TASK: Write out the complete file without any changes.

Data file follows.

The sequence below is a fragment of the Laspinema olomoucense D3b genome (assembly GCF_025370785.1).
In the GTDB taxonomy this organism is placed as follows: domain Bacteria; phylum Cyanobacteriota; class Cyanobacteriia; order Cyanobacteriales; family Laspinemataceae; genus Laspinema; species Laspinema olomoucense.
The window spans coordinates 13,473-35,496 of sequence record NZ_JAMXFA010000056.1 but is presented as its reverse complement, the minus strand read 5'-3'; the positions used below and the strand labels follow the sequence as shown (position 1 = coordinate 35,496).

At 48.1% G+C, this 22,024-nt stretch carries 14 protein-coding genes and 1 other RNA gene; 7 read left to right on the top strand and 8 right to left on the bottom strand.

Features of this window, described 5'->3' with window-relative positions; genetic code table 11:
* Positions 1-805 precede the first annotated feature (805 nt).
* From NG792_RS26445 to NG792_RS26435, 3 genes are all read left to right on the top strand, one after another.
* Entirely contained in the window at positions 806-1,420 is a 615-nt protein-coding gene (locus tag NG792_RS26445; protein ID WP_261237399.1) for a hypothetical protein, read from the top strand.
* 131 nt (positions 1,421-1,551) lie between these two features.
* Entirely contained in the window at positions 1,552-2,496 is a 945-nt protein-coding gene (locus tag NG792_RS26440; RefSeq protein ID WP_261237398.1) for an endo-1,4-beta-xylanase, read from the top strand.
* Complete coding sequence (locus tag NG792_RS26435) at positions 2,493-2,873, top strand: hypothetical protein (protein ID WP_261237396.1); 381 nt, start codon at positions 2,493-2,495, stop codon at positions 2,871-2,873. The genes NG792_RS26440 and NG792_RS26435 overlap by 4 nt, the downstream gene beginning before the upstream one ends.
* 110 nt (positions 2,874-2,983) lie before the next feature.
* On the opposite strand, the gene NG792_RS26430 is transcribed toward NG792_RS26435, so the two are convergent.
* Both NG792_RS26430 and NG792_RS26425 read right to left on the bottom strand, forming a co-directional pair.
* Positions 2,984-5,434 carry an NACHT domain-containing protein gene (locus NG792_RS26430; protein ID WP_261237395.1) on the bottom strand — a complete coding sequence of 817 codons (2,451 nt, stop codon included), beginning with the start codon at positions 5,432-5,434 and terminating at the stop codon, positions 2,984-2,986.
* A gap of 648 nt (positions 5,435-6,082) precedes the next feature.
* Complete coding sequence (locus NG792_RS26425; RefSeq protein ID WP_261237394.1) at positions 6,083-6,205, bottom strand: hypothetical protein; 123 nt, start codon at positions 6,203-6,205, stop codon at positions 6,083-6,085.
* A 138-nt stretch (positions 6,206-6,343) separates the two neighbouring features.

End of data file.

The sequence below is a fragment of the Laspinema olomoucense D3b genome (assembly GCF_025370785.1).
In the GTDB taxonomy this organism is placed as follows: domain Bacteria; phylum Cyanobacteriota; class Cyanobacteriia; order Cyanobacteriales; family Laspinemataceae; genus Laspinema; species Laspinema olomoucense.
The window spans coordinates 13,473-35,496 of sequence record NZ_JAMXFA010000056.1 but is presented as its reverse complement, the minus strand read 5'-3'; the positions used below and the strand labels follow the sequence as shown (position 1 = coordinate 35,496).

At 48.1% G+C, this 22,024-nt stretch carries 14 protein-coding genes and 1 other RNA gene; 7 read left to right on the top strand and 8 right to left on the bottom strand.

Features of this window, described 5'->3' with window-relative positions; genetic code table 11:
* Positions 1-805 precede the first annotated feature (805 nt).
* From NG792_RS26445 to NG792_RS26435, 3 genes are all read left to right on the top strand, one after another.
* Entirely contained in the window at positions 806-1,420 is a 615-nt protein-coding gene (locus tag NG792_RS26445; protein ID WP_261237399.1) for a hypothetical protein, read from the top strand.
* 131 nt (positions 1,421-1,551) lie between these two features.
* Entirely contained in the window at positions 1,552-2,496 is a 945-nt protein-coding gene (locus tag NG792_RS26440; RefSeq protein ID WP_261237398.1) for an endo-1,4-beta-xylanase, read from the top strand.
* Complete coding sequence (locus tag NG792_RS26435) at positions 2,493-2,873, top strand: hypothetical protein (protein ID WP_261237396.1); 381 nt, start codon at positions 2,493-2,495, stop codon at positions 2,871-2,873. The genes NG792_RS26440 and NG792_RS26435 overlap by 4 nt, the downstream gene beginning before the upstream one ends.
* 110 nt (positions 2,874-2,983) lie before the next feature.
* On the opposite strand, the gene NG792_RS26430 is transcribed toward NG792_RS26435, so the two are convergent.
* Both NG792_RS26430 and NG792_RS26425 read right to left on the bottom strand, forming a co-directional pair.
* Positions 2,984-5,434 carry an NACHT domain-containing protein gene (locus NG792_RS26430; protein ID WP_261237395.1) on the bottom strand — a complete coding sequence of 817 codons (2,451 nt, stop codon included), beginning with the start codon at positions 5,432-5,434 and terminating at the stop codon, positions 2,984-2,986.
* A gap of 648 nt (positions 5,435-6,082) precedes the next feature.
* Complete coding sequence (locus NG792_RS26425; RefSeq protein ID WP_261237394.1) at positions 6,083-6,205, bottom strand: hypothetical protein; 123 nt, start codon at positions 6,203-6,205, stop codon at positions 6,083-6,085.
* A 138-nt stretch (positions 6,206-6,343) separates the two neighbouring features.